Thursday, 27 September 2012

Good Advice as Far as It Goes - Part I

Do not be yoked together with unbelievers. For what do righteousness and wickedness have in common? Or what fellowship can light have with darkness? 2 Corinthians 6:14

Mort Fertel
I have often utilized a non-Christian counseling blog site written by Mort Fertel’s organization as a springboard from which to launch a discussion from a Christian perspective.   From a secular perspective he usually gives sound advice.  In a recent blog entitled “Four Areas that Can Predict Marital Success” Mort offered the following statement:

There are four important areas that can predict long-term marital success. When couples agree on the basics about kids, money, in-laws, and faith, they are much more likely to remain happily married. They don’t need to agree on every aspect of these issues but sharing the same basic values about them can make a big difference in their marital satisfaction.

The target audience for Mort’s posting is most likely those who are single.  However, I’m going to address my comments to those who are married as well.  If you are a Christian and single do not consider dating a non-Christian.  By dating a non-Christian you are operating on the assumption that if you were to marry you would change the other person.  That is foolish and naive.  Or you are saying that God’s Word is not all that important when it comes to “love.”  That too is foolish and na├»ve.  For those of you who are Christians but married to a non-believer it will be more difficult for you to resolve differences in these potentially problematic areas but it can be done.  For those of you who are equally yoked it should be easier to resolve differences if your goal is to glorify God.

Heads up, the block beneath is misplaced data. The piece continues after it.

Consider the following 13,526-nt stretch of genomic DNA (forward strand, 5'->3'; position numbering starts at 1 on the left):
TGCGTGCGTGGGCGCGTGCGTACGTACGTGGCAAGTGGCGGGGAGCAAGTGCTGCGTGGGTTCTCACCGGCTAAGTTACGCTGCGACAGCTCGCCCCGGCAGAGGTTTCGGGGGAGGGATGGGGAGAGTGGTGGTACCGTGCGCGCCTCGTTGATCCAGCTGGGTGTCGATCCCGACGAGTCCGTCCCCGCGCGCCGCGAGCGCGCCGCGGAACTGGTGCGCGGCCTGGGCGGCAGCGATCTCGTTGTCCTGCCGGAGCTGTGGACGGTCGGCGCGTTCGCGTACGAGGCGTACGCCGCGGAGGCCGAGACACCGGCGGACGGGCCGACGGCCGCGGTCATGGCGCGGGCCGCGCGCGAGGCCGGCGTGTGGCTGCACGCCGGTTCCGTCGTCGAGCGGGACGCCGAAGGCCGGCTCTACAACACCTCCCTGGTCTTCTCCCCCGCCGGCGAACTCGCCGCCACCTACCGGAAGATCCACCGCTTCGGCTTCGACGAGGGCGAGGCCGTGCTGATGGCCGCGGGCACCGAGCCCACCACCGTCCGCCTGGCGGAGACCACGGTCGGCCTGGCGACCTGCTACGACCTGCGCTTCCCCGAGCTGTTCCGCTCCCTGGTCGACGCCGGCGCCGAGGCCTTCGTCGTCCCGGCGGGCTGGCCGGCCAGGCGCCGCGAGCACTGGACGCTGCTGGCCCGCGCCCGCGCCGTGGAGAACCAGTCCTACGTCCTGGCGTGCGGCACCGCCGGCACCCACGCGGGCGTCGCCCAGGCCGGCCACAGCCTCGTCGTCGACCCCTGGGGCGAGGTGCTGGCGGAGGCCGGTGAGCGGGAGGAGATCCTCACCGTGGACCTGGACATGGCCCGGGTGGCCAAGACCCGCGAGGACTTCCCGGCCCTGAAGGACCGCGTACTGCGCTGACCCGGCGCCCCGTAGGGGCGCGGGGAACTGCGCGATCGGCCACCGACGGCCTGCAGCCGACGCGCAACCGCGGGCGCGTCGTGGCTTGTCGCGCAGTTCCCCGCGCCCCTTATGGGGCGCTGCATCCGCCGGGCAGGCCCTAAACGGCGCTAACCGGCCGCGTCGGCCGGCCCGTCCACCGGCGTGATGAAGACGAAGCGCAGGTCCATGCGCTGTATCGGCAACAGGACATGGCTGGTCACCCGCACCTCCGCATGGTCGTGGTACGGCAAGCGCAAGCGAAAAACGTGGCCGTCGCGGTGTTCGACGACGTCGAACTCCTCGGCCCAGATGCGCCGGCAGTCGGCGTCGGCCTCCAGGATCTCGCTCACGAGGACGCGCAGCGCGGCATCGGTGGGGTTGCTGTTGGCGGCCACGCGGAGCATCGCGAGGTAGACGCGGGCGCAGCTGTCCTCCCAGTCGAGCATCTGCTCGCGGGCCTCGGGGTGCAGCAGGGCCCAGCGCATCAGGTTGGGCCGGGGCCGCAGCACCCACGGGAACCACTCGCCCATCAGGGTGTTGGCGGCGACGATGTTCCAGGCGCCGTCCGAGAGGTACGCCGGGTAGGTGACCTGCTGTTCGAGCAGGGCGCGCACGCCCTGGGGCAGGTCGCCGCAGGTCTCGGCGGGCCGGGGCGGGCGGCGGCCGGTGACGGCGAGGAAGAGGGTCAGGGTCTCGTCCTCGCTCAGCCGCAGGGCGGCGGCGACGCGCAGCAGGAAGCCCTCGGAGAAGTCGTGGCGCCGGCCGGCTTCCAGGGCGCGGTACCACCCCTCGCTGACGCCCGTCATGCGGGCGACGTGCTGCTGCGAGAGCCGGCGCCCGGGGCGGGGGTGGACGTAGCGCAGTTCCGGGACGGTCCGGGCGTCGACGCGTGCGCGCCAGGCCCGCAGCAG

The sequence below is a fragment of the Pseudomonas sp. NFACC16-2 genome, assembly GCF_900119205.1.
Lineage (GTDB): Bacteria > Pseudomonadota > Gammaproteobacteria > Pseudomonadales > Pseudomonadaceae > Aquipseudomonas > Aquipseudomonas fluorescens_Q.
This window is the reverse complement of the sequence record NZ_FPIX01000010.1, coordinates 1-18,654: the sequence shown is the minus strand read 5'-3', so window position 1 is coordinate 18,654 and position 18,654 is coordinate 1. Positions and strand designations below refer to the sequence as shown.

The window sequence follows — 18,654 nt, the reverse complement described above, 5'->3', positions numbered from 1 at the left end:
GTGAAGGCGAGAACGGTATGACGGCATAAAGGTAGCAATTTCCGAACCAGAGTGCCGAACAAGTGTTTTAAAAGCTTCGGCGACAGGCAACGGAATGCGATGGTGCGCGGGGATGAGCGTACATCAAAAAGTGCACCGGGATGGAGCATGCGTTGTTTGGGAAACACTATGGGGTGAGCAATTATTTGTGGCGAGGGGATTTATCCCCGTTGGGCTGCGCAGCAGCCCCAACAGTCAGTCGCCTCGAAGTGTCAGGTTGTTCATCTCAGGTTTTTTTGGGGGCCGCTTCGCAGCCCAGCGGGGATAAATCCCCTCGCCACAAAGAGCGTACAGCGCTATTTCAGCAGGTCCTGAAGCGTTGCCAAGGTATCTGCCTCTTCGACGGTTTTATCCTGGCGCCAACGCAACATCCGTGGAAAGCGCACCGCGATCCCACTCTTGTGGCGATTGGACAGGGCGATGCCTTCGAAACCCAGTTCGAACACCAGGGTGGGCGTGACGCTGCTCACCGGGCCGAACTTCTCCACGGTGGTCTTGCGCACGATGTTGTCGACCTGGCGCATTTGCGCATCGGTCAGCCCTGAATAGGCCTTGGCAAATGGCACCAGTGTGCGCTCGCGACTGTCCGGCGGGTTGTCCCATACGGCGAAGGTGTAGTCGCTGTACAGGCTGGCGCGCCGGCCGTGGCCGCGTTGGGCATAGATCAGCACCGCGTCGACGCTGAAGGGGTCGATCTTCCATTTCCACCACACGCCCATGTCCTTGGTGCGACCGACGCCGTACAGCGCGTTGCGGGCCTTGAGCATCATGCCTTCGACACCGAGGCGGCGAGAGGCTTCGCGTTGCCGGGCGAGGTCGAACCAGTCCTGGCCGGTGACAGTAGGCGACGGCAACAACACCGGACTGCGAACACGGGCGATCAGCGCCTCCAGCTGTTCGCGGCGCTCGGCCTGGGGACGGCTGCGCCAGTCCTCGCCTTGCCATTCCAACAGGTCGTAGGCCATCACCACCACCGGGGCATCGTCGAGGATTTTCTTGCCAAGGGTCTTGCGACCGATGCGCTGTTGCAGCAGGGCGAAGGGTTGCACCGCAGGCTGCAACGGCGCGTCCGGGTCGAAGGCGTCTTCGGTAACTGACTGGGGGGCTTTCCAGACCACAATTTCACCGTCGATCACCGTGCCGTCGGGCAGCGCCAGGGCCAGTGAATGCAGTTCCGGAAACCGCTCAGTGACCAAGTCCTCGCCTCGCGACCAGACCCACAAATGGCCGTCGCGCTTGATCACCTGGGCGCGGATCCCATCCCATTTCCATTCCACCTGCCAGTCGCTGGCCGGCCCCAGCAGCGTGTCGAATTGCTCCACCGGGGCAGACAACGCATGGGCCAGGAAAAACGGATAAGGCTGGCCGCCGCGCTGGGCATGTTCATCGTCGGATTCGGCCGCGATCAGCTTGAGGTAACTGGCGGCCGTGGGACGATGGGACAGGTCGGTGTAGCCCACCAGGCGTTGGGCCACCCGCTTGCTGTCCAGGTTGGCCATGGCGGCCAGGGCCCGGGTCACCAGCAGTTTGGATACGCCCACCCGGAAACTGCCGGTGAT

If you have not had a discussion about each other’s values, beliefs and worldviews this would be a good starting point.  By better understanding each other’s point of reference it could facilitate your coming to agreement in some of these areas that Mort has identified as potential landmines for marriage.  You may find that one or both of you are holding on to old paradigms that don’t stand the test of time, or you can’t remember why you hold a particular point of view, and/or you realize that certain values and beliefs have been deeply ingrained in you or your spouse since childhood.

Of the four areas that Mort referenced obviously I think faith is the most important.  Your faith will provide the grid through which you see the world and it will help shape your values and beliefs.

Part II will be a little edgy particularly for those who consider themselves to be Christian.


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